NOISE

The noise analysis of the inverting 'virtual earth' amplifier is perhaps less well known than that of the non-inverting version. For my MJR7 mosfet power amplifier I usually just mention the 2 uV noise of the 10k input resistor and ignore other sources, so here I will attempt to show why this is accurate enough for most purposes. Initially, to keep it simple I will use a jfet input stage assumed to have insignificant current noise, and just a 1 uV noise voltage. The noise voltages are of course dependent on bandwidth and temperature, but to keep the figures simple I will assume these have been chosen such that the 10k resistor has exactly 2uV rms noise voltage, which approximately corresponds to a 25kHz bandwidth and 20 deg.C. The noise voltage of the input jfet is taken to be 1 uV under the same conditions, corresponding to an equivalent noise generating series resistance of 2k5 as shown next:

It is useful to include Vs as the noise voltage at the gate end of the equivalent noise generating resistor, but this is almost entirely fictitious, there is no separate resistor accounting for all the jfet noise so no actual location with voltage Vs, but it is still useful to include this in our approximate equivalent circuit.
The important point is that for a high open-loop amplifier gain, shown here as -10,000, Vs is very small. If we cheat a little by looking further down the page we find the value of output voltage Vo is 46 uV, so Vs must be that value divided by the voltage gain, so it is only 4.6 nV. This is insignificant compared to the 1uV noise voltage, so Vx must be almost exactly 1 uV. The 'almost exactly' is important, if it was exactly 1uV then the noise voltage of the 10k input resistor would have no effect on Vx and therefore no effect on the output Vo. The effect is however found as a contribution to the 'insignificant' Vs.

To work out the total output noise voltage Vo we need to calculate the contribution from the three noise generators individually, in each case setting the other two to zero.
The 1uV source requires Vx to be 1 uV, and the 10k and 200k form a potential divider making Vx = Vo x 10/210, and so Vo = 21 Vx = 21 uV.
The 2 uV source effect is calculated assuming the 9 uV and 1 uV sources are zero, and therefore that Vx is zero (again not exactly, Vs still there). To make Vx zero the 2 uV must be inverted by the amplifier and fed back through the 200k. This requires Vo = 40 uV.
The 9 uV source must also leave Vx zero, requiring zero feedback current through the 200k, so the 9uV must appear at the output, and so Vo = 9uV.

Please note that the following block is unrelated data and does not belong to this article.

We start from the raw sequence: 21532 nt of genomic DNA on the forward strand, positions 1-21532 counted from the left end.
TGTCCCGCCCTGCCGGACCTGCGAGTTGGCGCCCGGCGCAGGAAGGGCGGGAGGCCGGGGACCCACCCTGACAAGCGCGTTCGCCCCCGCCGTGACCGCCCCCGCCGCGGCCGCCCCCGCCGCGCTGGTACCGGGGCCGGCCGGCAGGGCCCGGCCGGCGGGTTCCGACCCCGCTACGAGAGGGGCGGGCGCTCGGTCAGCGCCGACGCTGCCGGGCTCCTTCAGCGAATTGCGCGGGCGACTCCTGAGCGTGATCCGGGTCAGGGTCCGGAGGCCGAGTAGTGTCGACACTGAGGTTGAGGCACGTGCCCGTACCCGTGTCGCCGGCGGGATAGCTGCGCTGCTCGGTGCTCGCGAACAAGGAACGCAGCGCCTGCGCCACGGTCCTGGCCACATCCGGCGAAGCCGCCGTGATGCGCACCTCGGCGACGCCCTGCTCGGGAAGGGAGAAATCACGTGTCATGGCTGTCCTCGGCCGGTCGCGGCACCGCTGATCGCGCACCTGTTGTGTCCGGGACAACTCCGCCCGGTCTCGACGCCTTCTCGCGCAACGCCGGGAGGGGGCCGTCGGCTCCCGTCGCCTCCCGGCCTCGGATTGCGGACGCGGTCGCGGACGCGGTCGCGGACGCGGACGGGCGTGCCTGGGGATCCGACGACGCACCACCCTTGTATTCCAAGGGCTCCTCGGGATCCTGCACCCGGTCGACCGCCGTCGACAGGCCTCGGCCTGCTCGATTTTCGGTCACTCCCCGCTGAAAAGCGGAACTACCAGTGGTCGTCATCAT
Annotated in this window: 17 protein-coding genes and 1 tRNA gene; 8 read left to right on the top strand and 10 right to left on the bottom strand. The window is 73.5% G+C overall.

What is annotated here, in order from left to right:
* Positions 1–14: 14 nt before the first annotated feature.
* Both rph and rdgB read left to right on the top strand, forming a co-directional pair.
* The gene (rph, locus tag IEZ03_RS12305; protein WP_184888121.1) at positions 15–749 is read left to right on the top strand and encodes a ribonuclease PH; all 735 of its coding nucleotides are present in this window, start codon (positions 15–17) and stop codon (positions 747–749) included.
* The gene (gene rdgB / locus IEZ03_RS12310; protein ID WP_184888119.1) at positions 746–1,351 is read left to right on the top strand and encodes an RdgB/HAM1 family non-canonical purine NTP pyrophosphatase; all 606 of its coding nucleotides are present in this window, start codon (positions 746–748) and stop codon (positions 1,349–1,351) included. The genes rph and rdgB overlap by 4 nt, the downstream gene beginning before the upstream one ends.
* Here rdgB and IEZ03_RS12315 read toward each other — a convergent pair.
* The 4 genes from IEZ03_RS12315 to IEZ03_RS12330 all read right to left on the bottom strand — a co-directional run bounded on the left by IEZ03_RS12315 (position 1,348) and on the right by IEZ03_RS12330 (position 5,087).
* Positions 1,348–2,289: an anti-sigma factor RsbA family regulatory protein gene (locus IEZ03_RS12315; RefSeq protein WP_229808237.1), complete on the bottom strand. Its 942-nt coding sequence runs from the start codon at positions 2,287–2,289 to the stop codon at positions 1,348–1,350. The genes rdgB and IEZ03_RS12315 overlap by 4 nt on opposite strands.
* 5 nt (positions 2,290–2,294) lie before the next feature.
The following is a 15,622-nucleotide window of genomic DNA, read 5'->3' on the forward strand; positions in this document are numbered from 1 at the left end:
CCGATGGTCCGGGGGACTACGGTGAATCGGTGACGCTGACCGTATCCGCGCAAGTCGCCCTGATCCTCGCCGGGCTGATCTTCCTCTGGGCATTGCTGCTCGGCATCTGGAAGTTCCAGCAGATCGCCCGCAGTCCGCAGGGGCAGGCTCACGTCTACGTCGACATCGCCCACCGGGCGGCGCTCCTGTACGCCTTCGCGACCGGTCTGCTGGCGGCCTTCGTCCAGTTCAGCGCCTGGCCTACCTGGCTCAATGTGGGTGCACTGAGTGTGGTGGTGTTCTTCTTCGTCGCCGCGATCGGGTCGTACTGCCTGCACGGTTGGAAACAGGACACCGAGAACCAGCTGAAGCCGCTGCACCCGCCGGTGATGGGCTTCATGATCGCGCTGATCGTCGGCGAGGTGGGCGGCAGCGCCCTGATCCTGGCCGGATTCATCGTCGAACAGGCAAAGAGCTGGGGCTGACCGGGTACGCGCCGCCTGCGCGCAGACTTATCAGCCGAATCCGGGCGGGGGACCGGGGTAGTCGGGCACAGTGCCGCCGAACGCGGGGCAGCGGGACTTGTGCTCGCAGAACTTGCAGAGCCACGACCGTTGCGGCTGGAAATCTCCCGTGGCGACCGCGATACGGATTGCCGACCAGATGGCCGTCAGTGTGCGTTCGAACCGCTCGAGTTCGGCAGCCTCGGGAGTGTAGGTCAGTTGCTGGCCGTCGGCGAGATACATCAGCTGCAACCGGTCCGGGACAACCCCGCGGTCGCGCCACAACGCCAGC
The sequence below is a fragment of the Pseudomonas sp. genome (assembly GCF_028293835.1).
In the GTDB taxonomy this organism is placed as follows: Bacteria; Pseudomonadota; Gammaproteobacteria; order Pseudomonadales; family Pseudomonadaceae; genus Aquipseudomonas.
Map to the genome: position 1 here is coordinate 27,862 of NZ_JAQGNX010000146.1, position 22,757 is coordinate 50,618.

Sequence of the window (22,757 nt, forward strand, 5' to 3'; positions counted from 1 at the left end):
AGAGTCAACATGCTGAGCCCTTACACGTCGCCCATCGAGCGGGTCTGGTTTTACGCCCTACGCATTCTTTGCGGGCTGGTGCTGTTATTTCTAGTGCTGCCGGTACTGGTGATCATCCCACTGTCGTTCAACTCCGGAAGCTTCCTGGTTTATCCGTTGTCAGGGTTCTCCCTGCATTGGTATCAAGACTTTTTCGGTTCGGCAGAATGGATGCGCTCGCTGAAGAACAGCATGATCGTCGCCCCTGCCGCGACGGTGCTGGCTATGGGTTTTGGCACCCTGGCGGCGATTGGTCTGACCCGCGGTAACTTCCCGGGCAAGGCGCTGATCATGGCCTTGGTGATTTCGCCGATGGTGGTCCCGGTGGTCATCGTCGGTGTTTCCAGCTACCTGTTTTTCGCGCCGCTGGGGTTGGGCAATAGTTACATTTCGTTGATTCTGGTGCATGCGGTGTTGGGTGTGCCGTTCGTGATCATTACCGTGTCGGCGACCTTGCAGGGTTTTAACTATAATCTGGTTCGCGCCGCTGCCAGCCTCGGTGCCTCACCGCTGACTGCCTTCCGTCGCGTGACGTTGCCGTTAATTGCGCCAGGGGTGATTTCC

To add the three contributions to Vo we must add the noise powers, not the voltages. The voltages are random and not additive. The total voltage is calculated as the square root of the sum of the squares of the three individual voltages.
Vo = SQRT( 21 2 + 40 2 + 9 2)
= SQRT (441 + 1600 + 81) = 46.065 uV

If we just used the 2uV input resistor noise and multiplied by the closed loop gain 20 then we get Vo = 40uV, so not very accurate, but only out by a little over 1dB. Most of the error comes from the assumed 1uV noise voltage of the input jfet. Had we used the MJR7's 2SC2240BL input transistor we would need to include both voltage and current noise, or we could just look up the 'noise figure' for a 10k source impedance at the 0.5mA collector current, and find a figure of something like 0.5dB, which saves a lot of time by telling us how much noise is added to the 10k resistor noise, actually less than we calculated above for the jfet input. There are lower noise jfets available, so using something like a BF862 would also keep the noise low, with noise voltage around 0.15 uV instead of 1 uV.

Suppose we applied an input signal to the amplifier, if we applied 1V (AC) then the output would be 20V and the signal to noise, assuming 40 uV output noise would be 20V / 40uV = 114dB. What then is the signal to noise ratio at the input of the amplifier input stage, where the noise is Vx?
The noise is still 1 uV, but the signal is the 20v output divided by the 100,000 open loop gain, so only 0.2 mV, giving a signal to noise ratio of just 46dB. If we could find the fictitious location of Vs and measure the signal to noise there then we would find about the same 114dB as at the output.

It is perhaps counter-intuitive that the signal to noise ratio can be far higher at the output of the amplifier than at the input of the input device. Also, we often assume the way to reduce noise is to reduce the series resistances, but if we increase the 10k input resistor the noise voltage at the output will fall, and it will fall even further if we leave the input open-circuit. In the above example with open-circuit input the 1 uV and 9 uV are in series and appear unamplified at the output, giving:
Vo = SQRT( 1 2 + 9 2 ) = 9.05 uV, so reduced by a factor of five.
Unfortunately the closed-loop gain falls with increased series input resistance, and for a given input signal the output signal falls faster than the output noise as the 10k is increased, so the signal to noise ratio gets worse. Increasing the 200k feedback resistor to maintain the closed-loop gain then increases both signal and noise by about the same factor, so higher resistor values are not helpful. Increasing both 10k resistor and the input signal level does however give a better output signal to noise ratio.

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